Iran has been given multiple reprieves in recent years. Instead, FATF has called on member states to implement incremental constraints on Iranian banks’ ability to operate transnationally. Due to heavy U.S. sanctions, however, Iran is now deeply isolated from the global financial system, so the full imposition of FATF countermeasures is unlikely to have a significant practical impact on its banking and financial sector. As State Department special envoy Brian Hook noted in December, Iran can access only 10 percent of its foreign reserves nowadays because banks refuse to move such funds on its behalf. Similarly, Iranian Central Bank governor Abdolnaser Hemmati stated earlier this month that FATF’s decision is unlikely to move currency markets, since most foreign banks are already unwilling to work with Iranian banks; in his view, anyone who says otherwise is just using the issue “as a pretext to gouge currency prices.”
Even so, Iran and the international community would be wrong to close the book on further engagement if FATF countermeasures are imposed. Tehran may be able to look down its nose at unilateral U.S. sanctions, but being blacklisted by a respected multilateral organization is another matter. FATF’s decisions are technocratic judgments rendered through the consensus of international experts, so they cannot be dismissed as political or biased. Moreover, when sanctions were partially suspended during implementation of the nuclear deal in 2016, FATF blacklisting was seen as a key obstacle to Iranian banks reestablishing ties to foreign banks.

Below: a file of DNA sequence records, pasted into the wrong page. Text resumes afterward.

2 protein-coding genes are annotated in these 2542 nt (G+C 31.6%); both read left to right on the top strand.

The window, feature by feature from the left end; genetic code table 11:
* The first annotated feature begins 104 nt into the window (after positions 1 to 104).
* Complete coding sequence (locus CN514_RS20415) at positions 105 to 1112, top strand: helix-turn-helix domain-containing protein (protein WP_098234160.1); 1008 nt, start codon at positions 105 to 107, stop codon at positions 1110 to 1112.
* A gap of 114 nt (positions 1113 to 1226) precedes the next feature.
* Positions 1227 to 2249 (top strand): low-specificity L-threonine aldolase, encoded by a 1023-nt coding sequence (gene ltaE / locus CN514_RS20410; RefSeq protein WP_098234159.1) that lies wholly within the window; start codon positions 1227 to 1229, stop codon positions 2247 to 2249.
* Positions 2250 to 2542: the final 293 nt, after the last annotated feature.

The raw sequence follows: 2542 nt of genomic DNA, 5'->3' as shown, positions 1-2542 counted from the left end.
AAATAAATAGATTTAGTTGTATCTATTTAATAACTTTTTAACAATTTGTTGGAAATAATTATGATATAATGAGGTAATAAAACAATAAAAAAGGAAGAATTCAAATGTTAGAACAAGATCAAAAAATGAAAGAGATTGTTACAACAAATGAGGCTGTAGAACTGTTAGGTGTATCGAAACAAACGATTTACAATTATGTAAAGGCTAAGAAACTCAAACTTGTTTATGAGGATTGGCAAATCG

If Tehran holds out hope of capitalizing on future sanctions relief, it will need to demonstrate that it can abide by international norms related to anti-money laundering and counter-terrorist financing (AML/CFT). This includes recognizing and implementing international sanctions as well as imposing the transparency needed to regain credibility with the international financial system.